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Law & Order: SVU season 22: Ice T teases production changes, story

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In the event that you haven’t heard the news as of yet, Law & Order: SVU season 22 is already in production. There is a lot to be excited about here, for sure, as this show does mean a lot to a number of people out there.

Of course, filming for the series this go-around is going to be atypical — more so than, ultimately, it has ever been before. The entire cast and crew are going to have to accommodate for some very unusual circumstances that are being thrown at them — they have a global health crisis that still impacts their jobs, after all.

Just in case you are wondering just what the experience on set is actually like, here is what Ice T had to say in a new post on Twitter:

It’s hard to explain the new way we’re working to stay safe. The entire crew stays in masks all day. We [need to take a] test every day. We rehearse in masks and ONLY remove em for the short moments we actually film. Then back on. We wanna stay safe AND keep filming.

Ice also made it clear how the characters on the screen will reflect what’s going on in the real world, especially in terms of masks:

Not actually wearing mask in full scenes, or you’d never see us talk… But you will sometimes see us remove them, and we are social distancing in this first episodes scenes.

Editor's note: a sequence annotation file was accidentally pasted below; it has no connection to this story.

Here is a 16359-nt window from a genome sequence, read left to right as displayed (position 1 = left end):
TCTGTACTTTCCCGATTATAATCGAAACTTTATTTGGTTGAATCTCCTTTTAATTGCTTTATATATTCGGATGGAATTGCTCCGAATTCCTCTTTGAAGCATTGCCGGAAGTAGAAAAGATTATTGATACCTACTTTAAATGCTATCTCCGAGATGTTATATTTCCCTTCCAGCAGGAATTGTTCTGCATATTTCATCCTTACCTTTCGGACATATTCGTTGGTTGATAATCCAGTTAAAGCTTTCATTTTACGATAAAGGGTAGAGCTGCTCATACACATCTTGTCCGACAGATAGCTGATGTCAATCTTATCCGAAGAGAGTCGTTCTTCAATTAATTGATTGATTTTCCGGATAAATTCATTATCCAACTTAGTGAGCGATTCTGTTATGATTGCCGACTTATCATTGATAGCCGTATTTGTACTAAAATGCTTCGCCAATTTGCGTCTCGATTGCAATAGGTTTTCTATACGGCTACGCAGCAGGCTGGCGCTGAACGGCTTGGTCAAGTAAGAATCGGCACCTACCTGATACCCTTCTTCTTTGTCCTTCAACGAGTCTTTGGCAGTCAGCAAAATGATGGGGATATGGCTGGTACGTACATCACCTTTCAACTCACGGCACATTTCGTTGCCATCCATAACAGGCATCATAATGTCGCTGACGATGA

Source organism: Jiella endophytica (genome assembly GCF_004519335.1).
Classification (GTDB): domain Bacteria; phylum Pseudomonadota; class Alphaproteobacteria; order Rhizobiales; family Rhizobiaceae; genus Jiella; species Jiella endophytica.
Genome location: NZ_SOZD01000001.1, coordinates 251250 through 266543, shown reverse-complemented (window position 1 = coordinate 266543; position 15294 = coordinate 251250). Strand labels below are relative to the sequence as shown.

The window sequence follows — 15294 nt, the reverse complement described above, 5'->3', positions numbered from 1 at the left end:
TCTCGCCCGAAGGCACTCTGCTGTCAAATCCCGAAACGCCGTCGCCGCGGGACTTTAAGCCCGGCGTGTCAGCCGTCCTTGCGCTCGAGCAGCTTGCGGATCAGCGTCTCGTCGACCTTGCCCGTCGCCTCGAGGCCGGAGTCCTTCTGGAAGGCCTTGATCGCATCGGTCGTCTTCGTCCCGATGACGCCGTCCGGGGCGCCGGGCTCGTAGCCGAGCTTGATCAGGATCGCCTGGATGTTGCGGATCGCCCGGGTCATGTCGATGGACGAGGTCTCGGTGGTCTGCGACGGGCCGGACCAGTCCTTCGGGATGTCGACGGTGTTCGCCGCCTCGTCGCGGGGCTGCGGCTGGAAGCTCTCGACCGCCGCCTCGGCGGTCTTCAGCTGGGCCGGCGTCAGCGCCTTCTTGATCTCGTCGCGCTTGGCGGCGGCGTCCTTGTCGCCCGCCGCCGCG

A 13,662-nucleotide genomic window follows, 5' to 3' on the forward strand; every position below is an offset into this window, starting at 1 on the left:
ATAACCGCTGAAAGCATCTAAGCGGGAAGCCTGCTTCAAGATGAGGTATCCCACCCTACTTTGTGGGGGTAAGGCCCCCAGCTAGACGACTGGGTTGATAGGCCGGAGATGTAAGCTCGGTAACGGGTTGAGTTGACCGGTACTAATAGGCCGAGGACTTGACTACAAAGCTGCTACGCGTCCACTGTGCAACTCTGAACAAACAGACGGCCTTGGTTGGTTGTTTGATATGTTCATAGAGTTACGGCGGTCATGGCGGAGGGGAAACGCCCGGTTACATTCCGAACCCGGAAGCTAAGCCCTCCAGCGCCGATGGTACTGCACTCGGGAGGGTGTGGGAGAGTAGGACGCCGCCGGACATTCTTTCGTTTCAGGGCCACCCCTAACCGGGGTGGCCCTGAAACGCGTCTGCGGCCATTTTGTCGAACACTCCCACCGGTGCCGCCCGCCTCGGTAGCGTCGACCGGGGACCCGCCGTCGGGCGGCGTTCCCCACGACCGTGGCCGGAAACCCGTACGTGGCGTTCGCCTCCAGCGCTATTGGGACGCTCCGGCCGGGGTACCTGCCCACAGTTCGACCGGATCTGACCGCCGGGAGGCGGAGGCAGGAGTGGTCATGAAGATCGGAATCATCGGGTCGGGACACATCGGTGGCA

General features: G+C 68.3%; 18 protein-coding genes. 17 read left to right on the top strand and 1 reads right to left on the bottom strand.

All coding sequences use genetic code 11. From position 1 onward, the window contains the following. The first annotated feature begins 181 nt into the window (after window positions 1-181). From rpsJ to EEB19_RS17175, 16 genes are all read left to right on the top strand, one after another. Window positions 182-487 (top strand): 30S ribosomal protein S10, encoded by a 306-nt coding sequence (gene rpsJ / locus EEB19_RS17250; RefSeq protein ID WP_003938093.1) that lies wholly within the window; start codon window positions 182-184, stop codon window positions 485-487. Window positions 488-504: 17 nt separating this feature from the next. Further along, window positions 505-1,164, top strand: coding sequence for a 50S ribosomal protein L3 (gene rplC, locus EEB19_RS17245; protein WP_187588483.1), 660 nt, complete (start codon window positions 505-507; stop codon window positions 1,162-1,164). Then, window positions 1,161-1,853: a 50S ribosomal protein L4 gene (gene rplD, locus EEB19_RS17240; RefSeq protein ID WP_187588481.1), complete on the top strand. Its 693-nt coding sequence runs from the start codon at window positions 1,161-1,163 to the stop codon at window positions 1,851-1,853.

Finally, the actor/rapper confirmed that the show is tackling just about every single topic that is going on in the real world — SVU has always been topical, and we know that will continue to be the case.

It’s wonderful to know that SVU is back to work, and that all parties involved are taking the pandemic seriously. We know that this is a difficult world that we’re living in, but we think it’s not lost on anyone behind the scenes or in front of the camera how important this show is to a lot of people. It can be a light in some very difficult times.

Related News – Be sure to get some more news when it comes to SVU right now!

What do you want to see when it comes to Law & Order: SVU season 22?

Be sure to share right now in the attached comments! Meanwhile, remember to stick around for some other news on the series. (Photo: NBC.)

This article was written by Jessica Carter. Be sure to follow her on Twitter.


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The Real History of Cobra Kai

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Is This the Real John Kreese?

Where Kamen came up with the name ‘Cobra Kai’ is unclear, however there was already a well-established American school by that name in 1984 when The Karate Kid premiered. Cobra Kai was a reputable martial arts school founded in 1971 by the late Grandmaster Steven G. Abbate.